TAMIL NADU

Witness has no right to abstain from proceedings: HC

CHENNAI JUNE 26. Witnesses in a case, particularly in a defamation case, have no right to abstain from appearing in court and giving evidence, the Madras High Court has ruled.

Justice A. Packiaraj passed the order dismissing a revision petition filed by two railway officials challenging a magistrate court order declining to dispense with their presence in court as witnesses in connection with a defamation case. Arraigned as witnesses by the complainant, the officials apparently did not want to appear in court and tender evidence.

Counsel for the Railways, V.J. Kumaravel, contended that the witnesses had every right to abstain from the proceedings, and said, "As per Section 200(A) of the CrPC, the magistrate, taking the complaint on oath, need not examine the complainant and the witnesses, if the complaint is made in writing and if he is a public servant acting or purporting to act in discharge of official duties".

The officials — Vijayalakshmi Viswanathan, Financial Commissioner and Ex-Officio Secretary to the Government of India, and R. Stephen Raj, Senior District Signal and Telecommunication Engineer, Chennai, — acted in their official capacity when they forwarded a `defamatory letter' and hence need not be examined, he submitted.

Declining to accept the contention, Mr. Justice Packiaraj said, "As far as the stage of adducing evidence is concerned, to establish the guilt or otherwise of the accused, it is mandatory on the part of the prosecution to examine the witnesses to disclose the offence. That apart, in a defamation case, evidence of publication is absolutely necessary. Hence the complainant has included the petitioner-officials as witnesses as the letters have been addressed to them by the accused". The judge cited Section 132 of the Evidence Act and said a witness should not be excused from answering any question on any matter relevant to the issue in any suit or in any civil or criminal proceeding.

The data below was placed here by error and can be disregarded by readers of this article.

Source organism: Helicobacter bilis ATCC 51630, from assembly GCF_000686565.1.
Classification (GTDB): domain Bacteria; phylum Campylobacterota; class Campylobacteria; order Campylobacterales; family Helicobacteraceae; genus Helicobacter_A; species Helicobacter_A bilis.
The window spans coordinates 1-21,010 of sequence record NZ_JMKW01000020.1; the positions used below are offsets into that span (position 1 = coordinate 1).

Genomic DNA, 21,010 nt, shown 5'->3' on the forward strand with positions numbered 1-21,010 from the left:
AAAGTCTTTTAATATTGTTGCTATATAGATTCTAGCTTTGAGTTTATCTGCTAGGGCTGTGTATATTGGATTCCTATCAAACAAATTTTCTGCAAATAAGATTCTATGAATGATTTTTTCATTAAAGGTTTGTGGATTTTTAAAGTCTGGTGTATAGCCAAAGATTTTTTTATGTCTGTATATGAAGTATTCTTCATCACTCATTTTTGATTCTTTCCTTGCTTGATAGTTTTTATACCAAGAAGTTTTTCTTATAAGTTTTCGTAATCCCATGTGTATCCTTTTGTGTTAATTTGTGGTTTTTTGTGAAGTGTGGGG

On the witnesses' right to decline from appearing before the court, inspite of having received summons, Mr. Justice Packiaraj said a witness had to necessarily obey the summons. If the witness did not turn up or concealed himself to avoid the service of a warrant, the magistrate could make a proclamation requiring attendance of the witness or issue an order of attachment to compel his attendance "They do not have a right to get their attendance dispensed with", the judge ruled, and upheld the impugned order of the V Judicial Magistrate, Madurai.

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